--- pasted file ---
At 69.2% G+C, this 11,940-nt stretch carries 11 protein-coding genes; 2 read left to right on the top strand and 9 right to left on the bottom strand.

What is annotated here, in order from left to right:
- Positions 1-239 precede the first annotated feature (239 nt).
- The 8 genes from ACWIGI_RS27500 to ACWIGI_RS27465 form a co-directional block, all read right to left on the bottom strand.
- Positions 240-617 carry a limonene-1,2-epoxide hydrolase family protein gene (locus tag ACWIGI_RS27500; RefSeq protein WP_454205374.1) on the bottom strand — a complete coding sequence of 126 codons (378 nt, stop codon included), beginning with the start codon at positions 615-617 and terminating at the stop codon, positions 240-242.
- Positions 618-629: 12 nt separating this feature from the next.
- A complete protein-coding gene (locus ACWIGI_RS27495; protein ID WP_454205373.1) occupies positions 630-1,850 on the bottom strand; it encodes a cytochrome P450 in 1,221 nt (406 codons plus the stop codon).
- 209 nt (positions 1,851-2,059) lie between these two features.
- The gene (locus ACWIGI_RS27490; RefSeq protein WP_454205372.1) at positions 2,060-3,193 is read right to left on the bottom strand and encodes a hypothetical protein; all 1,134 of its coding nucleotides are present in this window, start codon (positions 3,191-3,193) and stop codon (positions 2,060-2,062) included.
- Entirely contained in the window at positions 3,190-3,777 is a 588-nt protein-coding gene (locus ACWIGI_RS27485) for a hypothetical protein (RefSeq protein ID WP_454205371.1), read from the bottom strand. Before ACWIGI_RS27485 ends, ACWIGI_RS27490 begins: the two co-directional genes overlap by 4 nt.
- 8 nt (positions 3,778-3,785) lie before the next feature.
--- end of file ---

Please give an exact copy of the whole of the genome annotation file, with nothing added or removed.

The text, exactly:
At 69.2% G+C, this 11,940-nt stretch carries 11 protein-coding genes; 2 read left to right on the top strand and 9 right to left on the bottom strand.

What is annotated here, in order from left to right:
- Positions 1-239 precede the first annotated feature (239 nt).
- The 8 genes from ACWIGI_RS27500 to ACWIGI_RS27465 form a co-directional block, all read right to left on the bottom strand.
- Positions 240-617 carry a limonene-1,2-epoxide hydrolase family protein gene (locus tag ACWIGI_RS27500; RefSeq protein WP_454205374.1) on the bottom strand — a complete coding sequence of 126 codons (378 nt, stop codon included), beginning with the start codon at positions 615-617 and terminating at the stop codon, positions 240-242.
- Positions 618-629: 12 nt separating this feature from the next.
- A complete protein-coding gene (locus ACWIGI_RS27495; protein ID WP_454205373.1) occupies positions 630-1,850 on the bottom strand; it encodes a cytochrome P450 in 1,221 nt (406 codons plus the stop codon).
- 209 nt (positions 1,851-2,059) lie between these two features.
- The gene (locus ACWIGI_RS27490; RefSeq protein WP_454205372.1) at positions 2,060-3,193 is read right to left on the bottom strand and encodes a hypothetical protein; all 1,134 of its coding nucleotides are present in this window, start codon (positions 3,191-3,193) and stop codon (positions 2,060-2,062) included.
- Entirely contained in the window at positions 3,190-3,777 is a 588-nt protein-coding gene (locus ACWIGI_RS27485) for a hypothetical protein (RefSeq protein ID WP_454205371.1), read from the bottom strand. Before ACWIGI_RS27485 ends, ACWIGI_RS27490 begins: the two co-directional genes overlap by 4 nt.
- 8 nt (positions 3,778-3,785) lie before the next feature.